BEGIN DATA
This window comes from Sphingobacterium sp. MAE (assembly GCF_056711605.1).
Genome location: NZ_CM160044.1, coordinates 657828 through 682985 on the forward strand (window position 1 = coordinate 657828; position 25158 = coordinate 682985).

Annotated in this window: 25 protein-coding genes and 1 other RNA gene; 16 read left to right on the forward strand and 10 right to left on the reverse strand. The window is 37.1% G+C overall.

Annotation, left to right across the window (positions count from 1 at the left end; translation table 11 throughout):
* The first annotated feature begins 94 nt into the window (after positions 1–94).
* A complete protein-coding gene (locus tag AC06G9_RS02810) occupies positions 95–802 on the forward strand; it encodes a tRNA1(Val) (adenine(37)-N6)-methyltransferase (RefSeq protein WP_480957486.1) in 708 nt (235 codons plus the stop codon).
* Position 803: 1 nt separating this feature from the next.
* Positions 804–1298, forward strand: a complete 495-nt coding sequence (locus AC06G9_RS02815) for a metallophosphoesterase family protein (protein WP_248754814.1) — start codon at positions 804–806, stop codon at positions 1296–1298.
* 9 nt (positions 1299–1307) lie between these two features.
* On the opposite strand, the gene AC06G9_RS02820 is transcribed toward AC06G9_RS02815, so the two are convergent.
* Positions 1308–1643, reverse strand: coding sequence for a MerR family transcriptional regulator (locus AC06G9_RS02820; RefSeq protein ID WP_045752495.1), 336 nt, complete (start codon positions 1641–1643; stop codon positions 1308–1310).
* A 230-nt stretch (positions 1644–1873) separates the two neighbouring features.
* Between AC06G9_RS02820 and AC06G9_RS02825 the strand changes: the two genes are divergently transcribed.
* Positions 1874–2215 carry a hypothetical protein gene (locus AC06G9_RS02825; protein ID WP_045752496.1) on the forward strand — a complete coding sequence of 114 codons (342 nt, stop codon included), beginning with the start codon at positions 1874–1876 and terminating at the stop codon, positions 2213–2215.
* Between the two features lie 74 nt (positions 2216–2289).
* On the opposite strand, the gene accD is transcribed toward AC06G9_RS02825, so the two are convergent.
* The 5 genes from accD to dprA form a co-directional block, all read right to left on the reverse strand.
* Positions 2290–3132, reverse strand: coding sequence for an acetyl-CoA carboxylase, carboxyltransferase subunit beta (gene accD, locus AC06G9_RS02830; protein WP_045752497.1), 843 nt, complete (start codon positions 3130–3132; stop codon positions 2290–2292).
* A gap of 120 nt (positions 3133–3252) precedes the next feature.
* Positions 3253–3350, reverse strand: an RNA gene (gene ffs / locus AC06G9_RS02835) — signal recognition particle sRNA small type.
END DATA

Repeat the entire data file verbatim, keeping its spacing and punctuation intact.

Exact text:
This window comes from Sphingobacterium sp. MAE (assembly GCF_056711605.1).
Genome location: NZ_CM160044.1, coordinates 657828 through 682985 on the forward strand (window position 1 = coordinate 657828; position 25158 = coordinate 682985).

Annotated in this window: 25 protein-coding genes and 1 other RNA gene; 16 read left to right on the forward strand and 10 right to left on the reverse strand. The window is 37.1% G+C overall.

Annotation, left to right across the window (positions count from 1 at the left end; translation table 11 throughout):
* The first annotated feature begins 94 nt into the window (after positions 1–94).
* A complete protein-coding gene (locus tag AC06G9_RS02810) occupies positions 95–802 on the forward strand; it encodes a tRNA1(Val) (adenine(37)-N6)-methyltransferase (RefSeq protein WP_480957486.1) in 708 nt (235 codons plus the stop codon).
* Position 803: 1 nt separating this feature from the next.
* Positions 804–1298, forward strand: a complete 495-nt coding sequence (locus AC06G9_RS02815) for a metallophosphoesterase family protein (protein WP_248754814.1) — start codon at positions 804–806, stop codon at positions 1296–1298.
* 9 nt (positions 1299–1307) lie between these two features.
* On the opposite strand, the gene AC06G9_RS02820 is transcribed toward AC06G9_RS02815, so the two are convergent.
* Positions 1308–1643, reverse strand: coding sequence for a MerR family transcriptional regulator (locus AC06G9_RS02820; RefSeq protein ID WP_045752495.1), 336 nt, complete (start codon positions 1641–1643; stop codon positions 1308–1310).
* A 230-nt stretch (positions 1644–1873) separates the two neighbouring features.
* Between AC06G9_RS02820 and AC06G9_RS02825 the strand changes: the two genes are divergently transcribed.
* Positions 1874–2215 carry a hypothetical protein gene (locus AC06G9_RS02825; protein ID WP_045752496.1) on the forward strand — a complete coding sequence of 114 codons (342 nt, stop codon included), beginning with the start codon at positions 1874–1876 and terminating at the stop codon, positions 2213–2215.
* Between the two features lie 74 nt (positions 2216–2289).
* On the opposite strand, the gene accD is transcribed toward AC06G9_RS02825, so the two are convergent.
* The 5 genes from accD to dprA form a co-directional block, all read right to left on the reverse strand.
* Positions 2290–3132, reverse strand: coding sequence for an acetyl-CoA carboxylase, carboxyltransferase subunit beta (gene accD, locus AC06G9_RS02830; protein WP_045752497.1), 843 nt, complete (start codon positions 3130–3132; stop codon positions 2290–2292).
* A gap of 120 nt (positions 3133–3252) precedes the next feature.
* Positions 3253–3350, reverse strand: an RNA gene (gene ffs / locus AC06G9_RS02835) — signal recognition particle sRNA small type.